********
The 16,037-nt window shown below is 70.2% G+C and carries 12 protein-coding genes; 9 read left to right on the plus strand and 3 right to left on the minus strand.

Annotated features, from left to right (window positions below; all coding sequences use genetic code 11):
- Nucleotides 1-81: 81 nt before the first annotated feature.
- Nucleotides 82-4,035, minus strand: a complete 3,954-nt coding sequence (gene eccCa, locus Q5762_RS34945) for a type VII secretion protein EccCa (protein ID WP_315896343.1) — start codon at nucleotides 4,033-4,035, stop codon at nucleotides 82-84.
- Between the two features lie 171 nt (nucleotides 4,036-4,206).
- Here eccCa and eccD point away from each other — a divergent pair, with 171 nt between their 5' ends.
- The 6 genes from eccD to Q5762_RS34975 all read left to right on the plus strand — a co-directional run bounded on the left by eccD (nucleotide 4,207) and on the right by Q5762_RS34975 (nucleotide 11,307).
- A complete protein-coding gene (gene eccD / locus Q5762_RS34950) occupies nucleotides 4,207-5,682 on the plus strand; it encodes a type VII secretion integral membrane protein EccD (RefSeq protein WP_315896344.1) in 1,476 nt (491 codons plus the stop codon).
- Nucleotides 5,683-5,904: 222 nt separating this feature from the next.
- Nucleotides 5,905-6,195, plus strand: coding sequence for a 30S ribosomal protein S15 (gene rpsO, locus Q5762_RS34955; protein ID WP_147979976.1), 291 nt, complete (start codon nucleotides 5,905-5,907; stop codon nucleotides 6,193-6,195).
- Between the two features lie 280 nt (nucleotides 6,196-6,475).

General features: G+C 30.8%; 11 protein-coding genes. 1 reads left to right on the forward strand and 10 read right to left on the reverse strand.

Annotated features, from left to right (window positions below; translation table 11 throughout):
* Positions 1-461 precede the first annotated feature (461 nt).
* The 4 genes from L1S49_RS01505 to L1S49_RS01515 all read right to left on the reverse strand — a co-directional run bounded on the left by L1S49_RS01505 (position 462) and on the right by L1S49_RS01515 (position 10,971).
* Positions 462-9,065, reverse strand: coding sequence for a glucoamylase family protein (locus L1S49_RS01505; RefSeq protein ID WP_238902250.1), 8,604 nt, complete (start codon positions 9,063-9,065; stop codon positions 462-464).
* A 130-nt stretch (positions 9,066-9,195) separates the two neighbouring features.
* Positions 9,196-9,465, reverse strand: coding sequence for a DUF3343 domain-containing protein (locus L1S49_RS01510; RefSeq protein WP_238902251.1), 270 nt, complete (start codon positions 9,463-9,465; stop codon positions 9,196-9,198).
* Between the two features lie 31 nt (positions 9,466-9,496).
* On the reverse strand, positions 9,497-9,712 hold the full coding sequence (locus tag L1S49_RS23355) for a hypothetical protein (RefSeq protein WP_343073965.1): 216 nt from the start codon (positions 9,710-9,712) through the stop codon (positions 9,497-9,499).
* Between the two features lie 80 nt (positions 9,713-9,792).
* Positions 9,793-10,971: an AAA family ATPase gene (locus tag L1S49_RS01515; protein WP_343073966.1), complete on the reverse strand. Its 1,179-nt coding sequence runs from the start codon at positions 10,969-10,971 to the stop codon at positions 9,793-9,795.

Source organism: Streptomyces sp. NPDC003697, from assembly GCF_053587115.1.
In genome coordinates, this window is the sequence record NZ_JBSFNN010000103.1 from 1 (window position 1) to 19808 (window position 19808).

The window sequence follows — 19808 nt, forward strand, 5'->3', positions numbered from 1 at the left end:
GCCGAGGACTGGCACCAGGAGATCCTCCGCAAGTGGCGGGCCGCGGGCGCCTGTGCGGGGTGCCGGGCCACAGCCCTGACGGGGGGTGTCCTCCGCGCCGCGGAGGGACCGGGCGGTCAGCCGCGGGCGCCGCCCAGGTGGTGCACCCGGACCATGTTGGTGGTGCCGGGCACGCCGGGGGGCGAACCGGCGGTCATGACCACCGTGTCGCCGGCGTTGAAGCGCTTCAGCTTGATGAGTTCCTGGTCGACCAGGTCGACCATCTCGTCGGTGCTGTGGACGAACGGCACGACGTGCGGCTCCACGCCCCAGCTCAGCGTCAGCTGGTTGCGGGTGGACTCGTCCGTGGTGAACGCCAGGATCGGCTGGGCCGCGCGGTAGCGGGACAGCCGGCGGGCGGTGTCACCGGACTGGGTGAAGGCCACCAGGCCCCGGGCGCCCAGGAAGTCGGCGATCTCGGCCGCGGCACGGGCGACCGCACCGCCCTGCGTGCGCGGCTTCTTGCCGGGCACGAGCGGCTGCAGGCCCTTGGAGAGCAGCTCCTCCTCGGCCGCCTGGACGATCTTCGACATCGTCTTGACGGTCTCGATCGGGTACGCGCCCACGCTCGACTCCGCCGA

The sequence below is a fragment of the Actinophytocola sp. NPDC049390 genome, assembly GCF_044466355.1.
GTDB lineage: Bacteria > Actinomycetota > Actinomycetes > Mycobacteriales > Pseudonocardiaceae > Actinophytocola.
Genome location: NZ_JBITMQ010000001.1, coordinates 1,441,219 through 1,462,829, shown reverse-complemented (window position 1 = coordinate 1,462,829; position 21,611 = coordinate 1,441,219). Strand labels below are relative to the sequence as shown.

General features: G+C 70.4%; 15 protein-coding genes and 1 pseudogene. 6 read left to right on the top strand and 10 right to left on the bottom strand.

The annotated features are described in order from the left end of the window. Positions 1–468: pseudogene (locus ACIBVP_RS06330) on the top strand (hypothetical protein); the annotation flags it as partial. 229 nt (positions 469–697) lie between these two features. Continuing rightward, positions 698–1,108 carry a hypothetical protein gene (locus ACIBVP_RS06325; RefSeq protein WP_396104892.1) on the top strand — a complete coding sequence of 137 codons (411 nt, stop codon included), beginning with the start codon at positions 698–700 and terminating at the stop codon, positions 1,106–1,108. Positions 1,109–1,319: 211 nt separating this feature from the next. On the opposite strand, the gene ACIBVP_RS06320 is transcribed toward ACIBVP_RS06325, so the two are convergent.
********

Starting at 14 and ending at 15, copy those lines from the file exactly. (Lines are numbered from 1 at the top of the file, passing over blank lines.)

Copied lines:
* Positions 1-461 precede the first annotated feature (461 nt).
* The 4 genes from L1S49_RS01505 to L1S49_RS01515 all read right to left on the reverse strand — a co-directional run bounded on the left by L1S49_RS01505 (position 462) and on the right by L1S49_RS01515 (position 10,971).